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Slava: Bent vs. Laborie endpin

Discussion in 'Setup & Repair [DB]' started by .matthew e wengerd., Apr 14, 2006.

  1. Something has been bothering me all week:

    Vance recommends making a bent endpin of the same length as your original endpin, but with a 44 degree angle.


    The Laborie endpin utilizes a new hole in the endblock, near the back of the bass at the same angle, but does not mention the length relative to your original endpin.


    My question is this: I am going to assume (and this may be my problem) that both are to be the same length. If this is the case, the results would be quite different. The bent endpin (A), with it's pin originating from somewhere near the center of the block, would yield a balance point (that is to say, a point of contact with the floor) much nearer the instrument's center of gravity when it is held vertically than the Laborie endpin (B).


    It seems to me as though (B) can be leaned much farther back and still be "falling forward" as I understand is the whole point of the bent/Laborie endpin. Should I be bending the bent endpin more? I asked for action shots in another thread and I think this will really clarify things for me.
  2. Assuming the bass is at the same height, and as long as the tip of the endpin is in the same place relative to any spot on the bass, (say the original hole in the endblock), then it shouldn't matter what shape or angle the enpin is, or where it mounts, right? The only difference might be the amount of stress put on the mounting point, i.e. a shallower angle into the block might be more likely to eventually split out? Maybe I'm way off, but it makes sense to me...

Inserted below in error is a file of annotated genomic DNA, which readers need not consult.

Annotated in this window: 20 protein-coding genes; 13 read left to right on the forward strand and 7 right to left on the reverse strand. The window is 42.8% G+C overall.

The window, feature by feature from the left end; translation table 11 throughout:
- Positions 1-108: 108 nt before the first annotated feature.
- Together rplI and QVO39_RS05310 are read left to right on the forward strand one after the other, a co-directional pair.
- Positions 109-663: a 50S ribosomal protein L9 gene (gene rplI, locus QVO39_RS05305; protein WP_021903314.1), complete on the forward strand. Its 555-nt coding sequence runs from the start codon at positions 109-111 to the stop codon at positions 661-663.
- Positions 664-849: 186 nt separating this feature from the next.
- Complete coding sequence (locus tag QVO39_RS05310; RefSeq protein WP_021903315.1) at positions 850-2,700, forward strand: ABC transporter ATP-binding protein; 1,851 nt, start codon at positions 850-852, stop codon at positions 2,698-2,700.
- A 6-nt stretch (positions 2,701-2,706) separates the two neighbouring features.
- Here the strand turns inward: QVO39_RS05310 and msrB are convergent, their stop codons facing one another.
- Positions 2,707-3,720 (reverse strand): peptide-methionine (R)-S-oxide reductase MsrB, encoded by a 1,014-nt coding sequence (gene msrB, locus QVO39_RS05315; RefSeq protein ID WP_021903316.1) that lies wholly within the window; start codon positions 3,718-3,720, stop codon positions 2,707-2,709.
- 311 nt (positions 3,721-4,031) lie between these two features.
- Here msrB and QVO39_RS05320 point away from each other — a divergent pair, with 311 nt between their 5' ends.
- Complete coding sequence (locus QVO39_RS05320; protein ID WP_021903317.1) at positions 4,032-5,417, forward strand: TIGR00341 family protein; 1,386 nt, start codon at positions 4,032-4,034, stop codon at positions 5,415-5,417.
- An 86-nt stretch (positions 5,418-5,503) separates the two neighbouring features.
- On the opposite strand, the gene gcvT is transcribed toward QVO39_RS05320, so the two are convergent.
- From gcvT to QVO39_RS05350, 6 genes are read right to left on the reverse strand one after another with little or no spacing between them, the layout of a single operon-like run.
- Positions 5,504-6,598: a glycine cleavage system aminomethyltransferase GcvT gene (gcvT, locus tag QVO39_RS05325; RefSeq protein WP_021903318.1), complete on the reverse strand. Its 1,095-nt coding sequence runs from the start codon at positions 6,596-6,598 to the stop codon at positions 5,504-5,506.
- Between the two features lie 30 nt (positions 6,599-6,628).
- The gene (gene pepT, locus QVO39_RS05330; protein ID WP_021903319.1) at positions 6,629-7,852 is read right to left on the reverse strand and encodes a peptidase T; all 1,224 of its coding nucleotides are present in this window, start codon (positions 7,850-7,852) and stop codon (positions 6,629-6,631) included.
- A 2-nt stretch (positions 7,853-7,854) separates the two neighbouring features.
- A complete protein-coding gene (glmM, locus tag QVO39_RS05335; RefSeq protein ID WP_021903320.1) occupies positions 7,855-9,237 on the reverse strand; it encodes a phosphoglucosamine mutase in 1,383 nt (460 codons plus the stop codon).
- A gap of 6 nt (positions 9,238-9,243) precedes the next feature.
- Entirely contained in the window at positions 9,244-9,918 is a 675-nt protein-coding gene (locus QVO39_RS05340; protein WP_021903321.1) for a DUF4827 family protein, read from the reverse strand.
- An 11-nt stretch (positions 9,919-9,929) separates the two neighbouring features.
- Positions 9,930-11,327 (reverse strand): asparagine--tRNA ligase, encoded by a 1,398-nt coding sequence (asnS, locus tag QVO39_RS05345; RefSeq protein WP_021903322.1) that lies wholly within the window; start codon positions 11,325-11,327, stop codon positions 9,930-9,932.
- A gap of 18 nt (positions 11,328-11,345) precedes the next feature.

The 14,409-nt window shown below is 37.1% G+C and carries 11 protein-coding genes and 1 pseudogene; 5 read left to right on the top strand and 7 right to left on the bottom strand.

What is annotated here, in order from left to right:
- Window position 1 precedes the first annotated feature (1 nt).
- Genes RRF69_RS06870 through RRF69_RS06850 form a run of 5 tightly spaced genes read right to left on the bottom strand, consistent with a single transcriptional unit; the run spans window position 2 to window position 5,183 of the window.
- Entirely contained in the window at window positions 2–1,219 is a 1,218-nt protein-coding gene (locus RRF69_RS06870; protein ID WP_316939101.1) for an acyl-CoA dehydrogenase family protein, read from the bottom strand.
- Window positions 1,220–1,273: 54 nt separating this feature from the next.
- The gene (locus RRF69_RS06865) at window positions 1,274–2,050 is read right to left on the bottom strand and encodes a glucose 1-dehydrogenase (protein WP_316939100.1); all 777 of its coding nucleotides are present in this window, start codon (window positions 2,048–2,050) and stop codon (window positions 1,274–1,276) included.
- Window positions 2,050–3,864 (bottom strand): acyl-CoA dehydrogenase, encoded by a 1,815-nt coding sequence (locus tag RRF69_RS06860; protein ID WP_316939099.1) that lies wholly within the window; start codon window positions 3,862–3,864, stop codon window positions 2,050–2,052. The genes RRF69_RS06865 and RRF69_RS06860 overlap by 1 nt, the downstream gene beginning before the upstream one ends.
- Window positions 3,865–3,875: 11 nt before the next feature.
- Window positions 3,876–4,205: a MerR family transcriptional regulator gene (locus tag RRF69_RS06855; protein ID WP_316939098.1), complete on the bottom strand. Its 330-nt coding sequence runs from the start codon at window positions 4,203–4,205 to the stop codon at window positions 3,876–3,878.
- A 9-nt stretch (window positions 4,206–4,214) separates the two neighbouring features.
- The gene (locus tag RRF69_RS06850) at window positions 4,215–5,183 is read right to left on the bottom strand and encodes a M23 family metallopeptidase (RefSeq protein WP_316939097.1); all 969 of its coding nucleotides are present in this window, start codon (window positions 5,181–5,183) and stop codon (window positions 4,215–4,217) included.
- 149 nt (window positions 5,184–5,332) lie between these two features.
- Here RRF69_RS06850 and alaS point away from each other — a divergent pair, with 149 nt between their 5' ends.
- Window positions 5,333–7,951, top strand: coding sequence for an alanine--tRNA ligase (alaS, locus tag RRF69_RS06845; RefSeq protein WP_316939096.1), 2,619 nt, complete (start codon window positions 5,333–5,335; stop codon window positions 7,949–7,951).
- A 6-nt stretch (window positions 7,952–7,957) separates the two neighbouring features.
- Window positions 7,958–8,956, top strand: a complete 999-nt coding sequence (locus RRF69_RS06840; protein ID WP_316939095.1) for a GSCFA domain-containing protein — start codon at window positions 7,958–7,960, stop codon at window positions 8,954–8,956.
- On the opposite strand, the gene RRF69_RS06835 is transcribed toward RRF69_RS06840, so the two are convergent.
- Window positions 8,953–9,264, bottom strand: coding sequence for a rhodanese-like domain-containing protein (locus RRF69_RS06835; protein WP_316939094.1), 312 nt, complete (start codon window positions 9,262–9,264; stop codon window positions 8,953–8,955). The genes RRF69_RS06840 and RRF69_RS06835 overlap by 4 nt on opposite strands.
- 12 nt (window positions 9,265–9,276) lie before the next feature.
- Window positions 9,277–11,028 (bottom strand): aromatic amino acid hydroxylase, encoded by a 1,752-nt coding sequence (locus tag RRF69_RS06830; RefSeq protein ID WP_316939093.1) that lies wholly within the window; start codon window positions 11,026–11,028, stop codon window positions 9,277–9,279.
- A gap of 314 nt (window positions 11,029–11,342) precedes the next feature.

3. flatback


    May 6, 2004
    I would highly recommend the egg pin (if you have not used a bent pin before. It allows you to adjust how far back the bass cantilevers, how high, and at what angle (side to side) I use it now and I will soon replace it with the LaBorie, but only after I have really determaned where exactly i like it. Once you are on a bent pin a slight difference can be big in terms of balance. The egg pin really lets you figure it out first (before boring new holes in your bass...or buying fixed bent pins.)
  4. That's quite a steep investment, though, flatback.

    toman - I completely agree with you. The one thing I wonder about is the roation of the instrument due to a steeper angle of the pin. I bent my pin to something akin to 50-55 degrees and it seems to work a bit better. I'm just struggling to find a position that allows the bass to lean back and still "fall forward."
  5. What I did was get some steel rod (cheap) from my local hardware store, then with he help of a vice and a propane torch, made several endpins. I found that a sort of "z" shape worked better than a simple bend, and also allowed some adjustment by changing the height and trimming the end. Same end result as an egg pin, and cost about five bucks... After all that fooling around though, and playing on other people's laborie and bent pins, guess what... I went back to a normal straight pin. The bent thing is just too odd for me, and it didn't seem to work sitting down at all, which accounts for a good 70% of my playing. I suppose with a bent setup to go from standing to sitting, you'd need two different pins or something in order to get the angle right... I dunno. Straight works for me! :)

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